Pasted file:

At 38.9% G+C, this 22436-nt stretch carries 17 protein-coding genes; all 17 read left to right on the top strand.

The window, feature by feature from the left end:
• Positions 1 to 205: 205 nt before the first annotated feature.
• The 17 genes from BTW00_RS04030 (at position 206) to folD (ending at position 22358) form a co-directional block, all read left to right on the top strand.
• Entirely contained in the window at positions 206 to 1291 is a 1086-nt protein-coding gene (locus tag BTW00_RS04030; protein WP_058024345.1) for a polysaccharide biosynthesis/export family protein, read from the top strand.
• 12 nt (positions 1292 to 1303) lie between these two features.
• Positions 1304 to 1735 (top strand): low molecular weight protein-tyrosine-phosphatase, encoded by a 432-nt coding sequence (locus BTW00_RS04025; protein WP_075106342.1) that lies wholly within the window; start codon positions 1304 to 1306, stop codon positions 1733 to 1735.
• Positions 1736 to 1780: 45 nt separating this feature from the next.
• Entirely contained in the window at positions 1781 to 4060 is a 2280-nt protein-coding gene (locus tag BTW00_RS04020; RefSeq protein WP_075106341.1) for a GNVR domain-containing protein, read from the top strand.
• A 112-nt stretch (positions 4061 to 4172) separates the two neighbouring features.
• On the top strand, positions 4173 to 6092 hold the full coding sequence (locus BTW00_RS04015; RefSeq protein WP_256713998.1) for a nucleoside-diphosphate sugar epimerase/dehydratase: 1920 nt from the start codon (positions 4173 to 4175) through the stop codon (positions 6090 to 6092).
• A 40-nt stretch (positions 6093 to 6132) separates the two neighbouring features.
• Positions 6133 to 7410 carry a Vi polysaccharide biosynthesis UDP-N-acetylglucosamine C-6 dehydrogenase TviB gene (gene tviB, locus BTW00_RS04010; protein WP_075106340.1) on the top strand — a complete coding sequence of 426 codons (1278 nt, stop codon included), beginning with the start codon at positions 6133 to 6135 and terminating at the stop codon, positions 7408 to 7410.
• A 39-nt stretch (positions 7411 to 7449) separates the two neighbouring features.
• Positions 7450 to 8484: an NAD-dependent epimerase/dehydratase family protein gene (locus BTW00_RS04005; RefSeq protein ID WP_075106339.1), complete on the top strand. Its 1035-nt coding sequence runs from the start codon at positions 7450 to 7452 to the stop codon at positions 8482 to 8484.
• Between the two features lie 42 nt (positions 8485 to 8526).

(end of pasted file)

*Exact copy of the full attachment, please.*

At 38.9% G+C, this 22436-nt stretch carries 17 protein-coding genes; all 17 read left to right on the top strand.

The window, feature by feature from the left end:
• Positions 1 to 205: 205 nt before the first annotated feature.
• The 17 genes from BTW00_RS04030 (at position 206) to folD (ending at position 22358) form a co-directional block, all read left to right on the top strand.
• Entirely contained in the window at positions 206 to 1291 is a 1086-nt protein-coding gene (locus tag BTW00_RS04030; protein WP_058024345.1) for a polysaccharide biosynthesis/export family protein, read from the top strand.
• 12 nt (positions 1292 to 1303) lie between these two features.
• Positions 1304 to 1735 (top strand): low molecular weight protein-tyrosine-phosphatase, encoded by a 432-nt coding sequence (locus BTW00_RS04025; protein WP_075106342.1) that lies wholly within the window; start codon positions 1304 to 1306, stop codon positions 1733 to 1735.
• Positions 1736 to 1780: 45 nt separating this feature from the next.
• Entirely contained in the window at positions 1781 to 4060 is a 2280-nt protein-coding gene (locus tag BTW00_RS04020; RefSeq protein WP_075106341.1) for a GNVR domain-containing protein, read from the top strand.
• A 112-nt stretch (positions 4061 to 4172) separates the two neighbouring features.
• On the top strand, positions 4173 to 6092 hold the full coding sequence (locus BTW00_RS04015; RefSeq protein WP_256713998.1) for a nucleoside-diphosphate sugar epimerase/dehydratase: 1920 nt from the start codon (positions 4173 to 4175) through the stop codon (positions 6090 to 6092).
• A 40-nt stretch (positions 6093 to 6132) separates the two neighbouring features.
• Positions 6133 to 7410 carry a Vi polysaccharide biosynthesis UDP-N-acetylglucosamine C-6 dehydrogenase TviB gene (gene tviB, locus BTW00_RS04010; protein WP_075106340.1) on the top strand — a complete coding sequence of 426 codons (1278 nt, stop codon included), beginning with the start codon at positions 6133 to 6135 and terminating at the stop codon, positions 7408 to 7410.
• A 39-nt stretch (positions 7411 to 7449) separates the two neighbouring features.
• Positions 7450 to 8484: an NAD-dependent epimerase/dehydratase family protein gene (locus BTW00_RS04005; RefSeq protein ID WP_075106339.1), complete on the top strand. Its 1035-nt coding sequence runs from the start codon at positions 7450 to 7452 to the stop codon at positions 8482 to 8484.
• Between the two features lie 42 nt (positions 8485 to 8526).